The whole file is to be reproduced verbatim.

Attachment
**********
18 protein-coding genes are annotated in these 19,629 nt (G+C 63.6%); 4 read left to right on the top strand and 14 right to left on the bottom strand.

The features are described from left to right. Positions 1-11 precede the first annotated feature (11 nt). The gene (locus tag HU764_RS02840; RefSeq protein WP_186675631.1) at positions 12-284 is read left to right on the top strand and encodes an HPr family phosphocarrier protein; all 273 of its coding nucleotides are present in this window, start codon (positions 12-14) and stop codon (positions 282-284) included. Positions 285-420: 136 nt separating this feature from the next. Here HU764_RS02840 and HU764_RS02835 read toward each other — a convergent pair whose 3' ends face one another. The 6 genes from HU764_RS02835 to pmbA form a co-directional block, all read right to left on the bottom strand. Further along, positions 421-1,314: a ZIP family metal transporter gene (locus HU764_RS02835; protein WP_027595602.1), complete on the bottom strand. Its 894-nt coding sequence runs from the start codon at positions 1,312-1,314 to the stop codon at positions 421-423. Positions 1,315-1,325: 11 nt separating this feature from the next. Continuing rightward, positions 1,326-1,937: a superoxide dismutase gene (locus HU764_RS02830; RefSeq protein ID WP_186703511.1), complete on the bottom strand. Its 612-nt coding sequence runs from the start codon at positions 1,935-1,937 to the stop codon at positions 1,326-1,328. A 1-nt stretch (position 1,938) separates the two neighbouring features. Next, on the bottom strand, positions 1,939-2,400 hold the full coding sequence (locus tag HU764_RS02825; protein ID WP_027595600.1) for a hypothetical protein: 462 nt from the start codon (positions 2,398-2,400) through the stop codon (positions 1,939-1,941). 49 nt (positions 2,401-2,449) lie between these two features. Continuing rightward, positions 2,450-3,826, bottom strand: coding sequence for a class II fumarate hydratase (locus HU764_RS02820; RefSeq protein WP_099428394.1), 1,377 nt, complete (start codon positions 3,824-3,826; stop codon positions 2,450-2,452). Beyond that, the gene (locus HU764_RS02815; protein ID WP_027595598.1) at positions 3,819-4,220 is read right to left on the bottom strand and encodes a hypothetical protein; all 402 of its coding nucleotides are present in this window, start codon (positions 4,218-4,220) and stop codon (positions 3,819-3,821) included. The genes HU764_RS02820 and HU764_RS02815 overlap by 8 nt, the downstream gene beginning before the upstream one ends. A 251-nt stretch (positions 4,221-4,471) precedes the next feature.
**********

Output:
18 protein-coding genes are annotated in these 19,629 nt (G+C 63.6%); 4 read left to right on the top strand and 14 right to left on the bottom strand.

The features are described from left to right. Positions 1-11 precede the first annotated feature (11 nt). The gene (locus tag HU764_RS02840; RefSeq protein WP_186675631.1) at positions 12-284 is read left to right on the top strand and encodes an HPr family phosphocarrier protein; all 273 of its coding nucleotides are present in this window, start codon (positions 12-14) and stop codon (positions 282-284) included. Positions 285-420: 136 nt separating this feature from the next. Here HU764_RS02840 and HU764_RS02835 read toward each other — a convergent pair whose 3' ends face one another. The 6 genes from HU764_RS02835 to pmbA form a co-directional block, all read right to left on the bottom strand. Further along, positions 421-1,314: a ZIP family metal transporter gene (locus HU764_RS02835; protein WP_027595602.1), complete on the bottom strand. Its 894-nt coding sequence runs from the start codon at positions 1,312-1,314 to the stop codon at positions 421-423. Positions 1,315-1,325: 11 nt separating this feature from the next. Continuing rightward, positions 1,326-1,937: a superoxide dismutase gene (locus HU764_RS02830; RefSeq protein ID WP_186703511.1), complete on the bottom strand. Its 612-nt coding sequence runs from the start codon at positions 1,935-1,937 to the stop codon at positions 1,326-1,328. A 1-nt stretch (position 1,938) separates the two neighbouring features. Next, on the bottom strand, positions 1,939-2,400 hold the full coding sequence (locus tag HU764_RS02825; protein ID WP_027595600.1) for a hypothetical protein: 462 nt from the start codon (positions 2,398-2,400) through the stop codon (positions 1,939-1,941). 49 nt (positions 2,401-2,449) lie between these two features. Continuing rightward, positions 2,450-3,826, bottom strand: coding sequence for a class II fumarate hydratase (locus HU764_RS02820; RefSeq protein WP_099428394.1), 1,377 nt, complete (start codon positions 3,824-3,826; stop codon positions 2,450-2,452). Beyond that, the gene (locus HU764_RS02815; protein ID WP_027595598.1) at positions 3,819-4,220 is read right to left on the bottom strand and encodes a hypothetical protein; all 402 of its coding nucleotides are present in this window, start codon (positions 4,218-4,220) and stop codon (positions 3,819-3,821) included. The genes HU764_RS02820 and HU764_RS02815 overlap by 8 nt, the downstream gene beginning before the upstream one ends. A 251-nt stretch (positions 4,221-4,471) precedes the next feature.